Ohio Swiss Cheese Association decides to dissolve

| September 15, 2021

The directors of the Ohio Swiss Cheese Association (OSCA) have decided that, due to the small number of present members and the ongoing changes in the cheese industry, it is time to dissolve the association. Cheesemakers, past and present, express their genuine appreciation to the good folks in the Tuscarawas Valley and Sugarcreek area for their many years of support to the Swiss Cheese industry.

Since its founding in 1918, the goals of the OSCA were to promote the sale and quality of the state’s Swiss cheese. Although Swiss cheese was first made in eastern Ohio in the mid-1800s, it was in the early 1900s that the sale and production of Swiss cheese began to grow. Known as “cheese houses” at the time, there were more than 80 different cheesemakers, most of whom were Swiss immigrants sponsored by farmer-owned cooperatives. The cheesemakers used their inherited and acquired cheesemaking knowledge and tremendous work ethic to make Ohio the leading Swiss cheesemaking state in the country.

Richard Guggisberg of Guggisberg Cheese, says “The Swiss immigrants that came here brought with them a truly unique knowledge and deep tradition of quality that remains here to this day. Just as Switzerland is recognized the world over for their cheeses, Ohio is recognized as the Nation’s leader in production of Swiss cheese. The Ohio Swiss Cheese Association brought all of these immigrants together and played a major role in making Ohio Swiss cheese what it is today”.

As cheese buyers in the large cities pushed for more consistent quality and bigger volumes of cheese, the OSCA partnered with the USDA and Ohio State University staff to improve cheesemaking, techniques and facilities. For many years the OSCA provided laboratory services and acted as a supply house for the cheesemakers in the area from an office in Sugarcreek. As smaller-producing cheese houses closed and others grew with in-house labs and direct supplier connections, the association’s functions changed into one of promotion for the industry and as a clearinghouse for regulatory rule changes from government agencies.

It was the OSCA who, in 1953, originated the idea of a festival in Sugarcreek, to showcase the area’s Swiss heritage and the cheese that the area was known for. The cheese tent, parade, music and other traditional Swiss entertainment have allowed the Ohio Swiss Festival, held annually, to draw thousands from around the country to the area in early October.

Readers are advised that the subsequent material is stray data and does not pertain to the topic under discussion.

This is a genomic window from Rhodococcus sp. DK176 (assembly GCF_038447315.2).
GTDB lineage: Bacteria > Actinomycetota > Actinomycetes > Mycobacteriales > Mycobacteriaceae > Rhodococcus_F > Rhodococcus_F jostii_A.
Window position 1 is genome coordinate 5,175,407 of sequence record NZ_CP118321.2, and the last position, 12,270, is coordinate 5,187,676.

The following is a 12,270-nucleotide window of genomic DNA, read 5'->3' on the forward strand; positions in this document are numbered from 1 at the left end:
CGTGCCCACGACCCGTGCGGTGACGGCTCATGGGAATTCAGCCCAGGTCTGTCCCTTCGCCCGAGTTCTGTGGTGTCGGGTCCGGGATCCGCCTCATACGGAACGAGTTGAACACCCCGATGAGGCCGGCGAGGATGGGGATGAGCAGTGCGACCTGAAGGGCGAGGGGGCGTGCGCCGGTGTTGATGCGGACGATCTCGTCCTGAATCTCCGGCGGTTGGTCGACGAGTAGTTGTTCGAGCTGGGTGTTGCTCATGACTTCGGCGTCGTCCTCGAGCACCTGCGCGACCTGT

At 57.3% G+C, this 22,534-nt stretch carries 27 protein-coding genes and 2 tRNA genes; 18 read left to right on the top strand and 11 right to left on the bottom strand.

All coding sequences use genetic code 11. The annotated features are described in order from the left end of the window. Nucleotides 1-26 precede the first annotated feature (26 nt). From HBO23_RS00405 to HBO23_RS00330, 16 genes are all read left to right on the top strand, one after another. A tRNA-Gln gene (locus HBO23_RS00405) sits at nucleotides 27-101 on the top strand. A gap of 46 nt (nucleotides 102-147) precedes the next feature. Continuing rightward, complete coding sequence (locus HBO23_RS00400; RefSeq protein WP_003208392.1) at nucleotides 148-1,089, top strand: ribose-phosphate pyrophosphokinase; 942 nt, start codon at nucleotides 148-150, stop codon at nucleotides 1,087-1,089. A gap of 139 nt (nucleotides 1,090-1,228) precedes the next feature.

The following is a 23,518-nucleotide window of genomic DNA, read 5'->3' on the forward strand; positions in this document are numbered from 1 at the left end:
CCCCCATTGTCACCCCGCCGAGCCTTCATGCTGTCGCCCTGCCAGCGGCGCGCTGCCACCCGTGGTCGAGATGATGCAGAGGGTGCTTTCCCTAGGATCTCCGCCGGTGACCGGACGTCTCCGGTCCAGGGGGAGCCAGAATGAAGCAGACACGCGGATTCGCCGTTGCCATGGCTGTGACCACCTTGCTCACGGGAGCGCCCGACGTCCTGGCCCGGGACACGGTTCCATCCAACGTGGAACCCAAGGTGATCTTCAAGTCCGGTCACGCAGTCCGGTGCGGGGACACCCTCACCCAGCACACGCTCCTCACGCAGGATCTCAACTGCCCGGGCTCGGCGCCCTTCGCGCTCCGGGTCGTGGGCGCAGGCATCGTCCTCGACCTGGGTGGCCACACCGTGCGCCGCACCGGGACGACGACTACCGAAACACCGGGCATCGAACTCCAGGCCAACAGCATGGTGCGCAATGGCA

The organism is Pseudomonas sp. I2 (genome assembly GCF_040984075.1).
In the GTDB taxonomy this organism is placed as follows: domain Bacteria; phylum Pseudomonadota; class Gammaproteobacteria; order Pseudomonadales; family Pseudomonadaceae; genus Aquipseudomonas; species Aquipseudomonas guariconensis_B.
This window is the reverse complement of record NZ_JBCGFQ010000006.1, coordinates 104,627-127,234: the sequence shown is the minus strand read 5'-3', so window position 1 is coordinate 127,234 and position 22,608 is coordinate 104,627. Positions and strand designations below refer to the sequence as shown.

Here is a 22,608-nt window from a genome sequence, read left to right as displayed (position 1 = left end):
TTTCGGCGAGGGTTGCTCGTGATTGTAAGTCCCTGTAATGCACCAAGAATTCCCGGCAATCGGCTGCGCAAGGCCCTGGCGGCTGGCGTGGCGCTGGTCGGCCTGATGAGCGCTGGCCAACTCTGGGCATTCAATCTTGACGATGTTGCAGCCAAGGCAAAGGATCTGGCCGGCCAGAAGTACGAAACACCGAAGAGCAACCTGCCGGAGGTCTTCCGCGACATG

The current condition of the Swiss cheese industry in Ohio is very healthy and continues to evolve just as the early cheesemakers did. Presently, nearly one-half of all the Swiss cheese made in the United States is produced in Ohio plants. Most of the plants are presently family-owned and operated by second, third and fourth generation descendants of the company’s Swiss heritage founders. Some cheesemakers have diversified into other types of cheese and have developed Swiss cheese variations that today’s cheese markets expect. Although the outward appearances of the cheesemaking plants have changed dramatically, the quality expectations of the cheesemakers have not waivered.

Chuck Ellis, President of Pearl Valley Cheese, states that “Cheesemaking wasn’t just a job but was a lifestyle in which all family members normally participated in some way from childhood years into adulthood. This enabled multi-generations of our families to share the benefits and trials of this unique business.”

To commemorate the legacy of the families that made Sugarcreek a Swiss cheese industry hub, plans are underway to erect a commemorative statue that will give a permanent reminder to the local residents and visitors of those who founded and grew the industry. Details of the monument are being finalized. The names of the early cheese house operators will be included as a permanent reminder of their work.

The Swiss immigrants who started and grew the industry and left a lasting imprint on the area will be forever remembered in this statue.

Individuals, companies and organizations who desire to participate in the funding of this project may contribute by sending a check to: Village of Sugarcreek, Cheesemakers Tribute Monument, 410 South Broadway, Sugarereek, OH 44681.

A limited supply of the 2018 OSCA book entitled, “The Ohio Swiss Cheese Association, 100 years of Swiss Cheese & Swiss Culture,” is still available for $15 per copy at Pearl Valley Cheese. The book is full of photos, association records, and stories of the Swiss cheese industry.

Category: Business

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Article contributed to The Beacon.

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